|US20020086114||27 Jun 2001||4 Jul 2002||Benni Madsen||Method in processing gypsum boards or tiles|
|US20020121326||7 Nov 2001||5 Sep 2002||Wacker Polymer Systems Gmbh & Co. Kg||Gypsum plaster compositions with improved adhesion to plastic surfaces and metal surfaces|
|US20030084633||3 Dec 2002||8 May 2003||Francois Zuber||Method, assembly and additional coat for the construction of interior works|
|US20030085306||6 Nov 2001||8 May 2003||Kolene Corporation||Spray nozzle configuration|
|US20030113572 *||19 Dec 2001||19 Jun 2003||United States Gypsum Company||Coating for gypsum board face with uniform gloss intensity|
|US20030153651||16 Jan 2003||14 Aug 2003||Christian Bonetto||Jointing compound or plaster for construction elements, its method of preparation and method of producing a work|
|US20040126424||31 Oct 2003||1 Jul 2004||Jandacek Ronald James||Compositions, methods, and kits useful for the alleviation of gastrointestinal effects|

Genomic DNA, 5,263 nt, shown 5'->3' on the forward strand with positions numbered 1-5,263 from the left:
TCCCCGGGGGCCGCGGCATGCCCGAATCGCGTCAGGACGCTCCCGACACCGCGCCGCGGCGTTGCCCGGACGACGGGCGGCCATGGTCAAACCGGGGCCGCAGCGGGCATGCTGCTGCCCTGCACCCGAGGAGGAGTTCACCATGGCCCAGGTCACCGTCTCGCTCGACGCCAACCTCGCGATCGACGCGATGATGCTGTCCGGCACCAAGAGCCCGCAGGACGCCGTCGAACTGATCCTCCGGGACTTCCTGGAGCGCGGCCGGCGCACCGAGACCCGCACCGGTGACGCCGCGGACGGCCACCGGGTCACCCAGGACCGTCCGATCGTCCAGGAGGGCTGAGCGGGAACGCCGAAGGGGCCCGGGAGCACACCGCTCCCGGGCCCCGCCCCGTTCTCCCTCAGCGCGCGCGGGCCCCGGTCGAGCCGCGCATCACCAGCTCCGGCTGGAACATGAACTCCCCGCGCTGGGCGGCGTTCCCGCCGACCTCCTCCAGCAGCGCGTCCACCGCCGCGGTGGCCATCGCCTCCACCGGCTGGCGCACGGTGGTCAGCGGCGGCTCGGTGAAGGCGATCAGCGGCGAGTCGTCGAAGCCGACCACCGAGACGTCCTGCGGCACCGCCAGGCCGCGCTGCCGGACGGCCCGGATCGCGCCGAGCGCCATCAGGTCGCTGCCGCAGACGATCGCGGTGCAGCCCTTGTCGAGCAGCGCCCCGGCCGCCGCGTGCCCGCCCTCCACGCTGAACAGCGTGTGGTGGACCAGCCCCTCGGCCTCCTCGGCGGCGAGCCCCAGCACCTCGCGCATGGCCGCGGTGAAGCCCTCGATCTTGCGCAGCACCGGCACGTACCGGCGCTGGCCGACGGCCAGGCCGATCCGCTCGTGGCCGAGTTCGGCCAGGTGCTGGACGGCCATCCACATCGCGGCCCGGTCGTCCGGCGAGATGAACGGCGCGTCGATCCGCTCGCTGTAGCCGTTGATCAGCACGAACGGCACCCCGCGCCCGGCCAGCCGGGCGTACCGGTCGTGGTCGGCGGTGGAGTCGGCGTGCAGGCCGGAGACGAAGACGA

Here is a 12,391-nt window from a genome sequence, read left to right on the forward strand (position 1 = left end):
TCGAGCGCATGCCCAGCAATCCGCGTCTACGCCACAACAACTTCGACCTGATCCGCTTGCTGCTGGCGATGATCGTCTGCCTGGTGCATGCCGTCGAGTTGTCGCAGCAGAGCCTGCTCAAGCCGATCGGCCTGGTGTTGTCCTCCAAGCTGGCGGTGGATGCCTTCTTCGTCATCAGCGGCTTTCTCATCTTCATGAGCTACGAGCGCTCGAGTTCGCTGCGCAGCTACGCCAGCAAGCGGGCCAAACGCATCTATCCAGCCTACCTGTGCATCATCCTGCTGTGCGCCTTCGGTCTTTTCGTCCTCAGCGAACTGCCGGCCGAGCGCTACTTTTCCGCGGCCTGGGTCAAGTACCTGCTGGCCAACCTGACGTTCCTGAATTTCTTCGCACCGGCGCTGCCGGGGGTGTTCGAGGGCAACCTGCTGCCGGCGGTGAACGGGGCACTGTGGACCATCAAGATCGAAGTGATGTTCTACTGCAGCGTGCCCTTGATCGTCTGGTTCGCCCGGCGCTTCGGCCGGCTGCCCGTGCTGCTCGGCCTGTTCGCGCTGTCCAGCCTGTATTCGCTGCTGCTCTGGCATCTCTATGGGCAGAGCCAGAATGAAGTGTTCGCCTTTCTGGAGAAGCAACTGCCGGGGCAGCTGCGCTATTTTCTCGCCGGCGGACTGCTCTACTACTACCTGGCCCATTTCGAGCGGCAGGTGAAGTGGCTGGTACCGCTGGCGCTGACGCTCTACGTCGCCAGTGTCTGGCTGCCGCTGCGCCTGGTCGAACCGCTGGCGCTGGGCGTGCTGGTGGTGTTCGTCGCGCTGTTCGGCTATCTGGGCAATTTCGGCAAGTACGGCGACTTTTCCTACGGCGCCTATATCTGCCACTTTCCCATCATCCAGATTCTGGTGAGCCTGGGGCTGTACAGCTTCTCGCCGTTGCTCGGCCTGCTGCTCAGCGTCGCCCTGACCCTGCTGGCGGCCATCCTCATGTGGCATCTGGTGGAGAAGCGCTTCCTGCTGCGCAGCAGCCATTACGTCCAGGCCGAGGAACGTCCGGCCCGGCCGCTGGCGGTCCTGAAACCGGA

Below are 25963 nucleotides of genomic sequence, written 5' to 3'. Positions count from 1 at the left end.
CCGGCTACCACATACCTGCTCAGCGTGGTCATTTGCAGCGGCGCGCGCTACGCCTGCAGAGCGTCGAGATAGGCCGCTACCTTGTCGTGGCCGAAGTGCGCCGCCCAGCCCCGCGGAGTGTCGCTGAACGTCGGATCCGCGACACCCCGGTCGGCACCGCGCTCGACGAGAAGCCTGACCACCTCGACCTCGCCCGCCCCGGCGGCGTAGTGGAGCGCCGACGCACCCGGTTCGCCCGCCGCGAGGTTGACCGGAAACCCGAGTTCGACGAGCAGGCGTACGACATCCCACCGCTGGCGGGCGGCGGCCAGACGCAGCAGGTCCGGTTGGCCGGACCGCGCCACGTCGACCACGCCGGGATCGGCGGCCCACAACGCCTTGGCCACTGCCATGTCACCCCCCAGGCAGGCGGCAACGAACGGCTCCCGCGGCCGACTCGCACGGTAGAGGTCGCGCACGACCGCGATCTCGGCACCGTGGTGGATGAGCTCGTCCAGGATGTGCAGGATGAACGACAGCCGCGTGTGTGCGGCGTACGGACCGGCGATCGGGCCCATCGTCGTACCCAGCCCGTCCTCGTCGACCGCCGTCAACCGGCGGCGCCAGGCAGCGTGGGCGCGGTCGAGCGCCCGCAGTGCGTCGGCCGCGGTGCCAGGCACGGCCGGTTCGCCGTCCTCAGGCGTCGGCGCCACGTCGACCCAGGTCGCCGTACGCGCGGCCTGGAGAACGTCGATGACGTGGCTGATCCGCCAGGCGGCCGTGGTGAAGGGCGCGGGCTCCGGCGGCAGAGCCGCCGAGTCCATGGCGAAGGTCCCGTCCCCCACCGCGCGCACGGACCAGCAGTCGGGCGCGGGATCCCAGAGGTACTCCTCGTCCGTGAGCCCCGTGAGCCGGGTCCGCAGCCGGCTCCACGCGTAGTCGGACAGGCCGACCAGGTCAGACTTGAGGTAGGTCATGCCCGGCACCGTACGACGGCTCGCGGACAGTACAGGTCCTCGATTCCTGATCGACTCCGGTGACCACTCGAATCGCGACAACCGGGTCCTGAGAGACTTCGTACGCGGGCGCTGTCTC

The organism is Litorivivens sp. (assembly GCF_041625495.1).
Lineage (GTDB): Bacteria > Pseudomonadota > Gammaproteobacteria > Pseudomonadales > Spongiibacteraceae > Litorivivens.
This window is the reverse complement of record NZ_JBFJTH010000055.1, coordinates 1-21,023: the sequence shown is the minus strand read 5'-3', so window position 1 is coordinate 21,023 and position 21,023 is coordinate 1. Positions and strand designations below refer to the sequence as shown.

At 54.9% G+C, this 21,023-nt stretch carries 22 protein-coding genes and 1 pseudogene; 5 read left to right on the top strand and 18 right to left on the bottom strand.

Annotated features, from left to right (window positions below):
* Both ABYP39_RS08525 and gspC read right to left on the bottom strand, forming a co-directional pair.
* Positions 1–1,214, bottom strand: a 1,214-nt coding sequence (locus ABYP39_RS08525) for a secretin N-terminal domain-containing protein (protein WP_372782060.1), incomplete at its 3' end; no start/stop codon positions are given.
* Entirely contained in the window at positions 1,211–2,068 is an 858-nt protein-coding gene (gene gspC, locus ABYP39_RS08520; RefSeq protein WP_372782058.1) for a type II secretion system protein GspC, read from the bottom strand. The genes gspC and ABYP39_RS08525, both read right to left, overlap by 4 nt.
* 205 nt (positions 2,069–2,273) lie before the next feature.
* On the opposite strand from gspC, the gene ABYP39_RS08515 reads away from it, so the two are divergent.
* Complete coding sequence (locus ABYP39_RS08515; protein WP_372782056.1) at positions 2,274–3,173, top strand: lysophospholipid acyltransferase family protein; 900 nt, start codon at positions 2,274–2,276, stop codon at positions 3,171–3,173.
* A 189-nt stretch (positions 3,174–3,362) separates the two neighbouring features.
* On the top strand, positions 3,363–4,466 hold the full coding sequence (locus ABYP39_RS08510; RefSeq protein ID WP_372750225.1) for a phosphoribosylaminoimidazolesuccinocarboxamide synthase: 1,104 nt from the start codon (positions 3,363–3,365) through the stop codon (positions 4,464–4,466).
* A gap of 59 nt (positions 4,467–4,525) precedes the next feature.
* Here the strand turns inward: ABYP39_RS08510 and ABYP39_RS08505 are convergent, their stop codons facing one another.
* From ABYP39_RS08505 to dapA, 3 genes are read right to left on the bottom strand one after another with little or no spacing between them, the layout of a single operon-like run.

|US20040154264 *||24 Jul 2003||12 Aug 2004||Colbert Elizabeth A.||Coated gypsum board products and method of manufacture|
|US20040209074||17 Apr 2003||21 Oct 2004||Georgia-Pacific Gypsum Corporation||Mat faced gypsum board|
|US20050065256||24 Sep 2003||24 Mar 2005||Kyte William J.||Textured grout compositon, dispenser therefor, and method of use|
|US20050229519 *||14 Apr 2004||20 Oct 2005||Elizabeth Colbert||System using a drywall board and a jointing compound|
|US20050234174 *||14 Apr 2004||20 Oct 2005||Elizabeth Colbert||Coating for wall construction|
|US20050246993 *||13 Apr 2004||10 Nov 2005||Elizabeth Colbert||System using a drywall board and a jointing compound|
|US20050252128||13 Apr 2004||17 Nov 2005||Elizabeth Colbert||Coating for wall construction|
|US20060048684||7 Nov 2003||9 Mar 2006||Lafarge Platres||Joint coating composition for construction elements and method for producing a structure|
|AU719427B2||Title not available|
|AU1932292A||Title not available|
|CA2259115A1 *||18 Jan 1999||3 Aug 1999||United States Gypsum Co||Gypsum/fiber board with improved surface characteristics|
|DE142872A1||Title not available|
|DE3721668A1||27 Jun 1987||5 Jan 1989||Muanyagipari Kutato Intezet||Process for waterproofing gypsum articles|
|DE3721668C2||27 Jun 1987||14 Nov 1991||Mueanyagipari Kutato Intezet||Title not available|
|DE4324315A1||20 Jul 1993||6 Oct 1994||Warmoctro Bv||Fine plaster compound|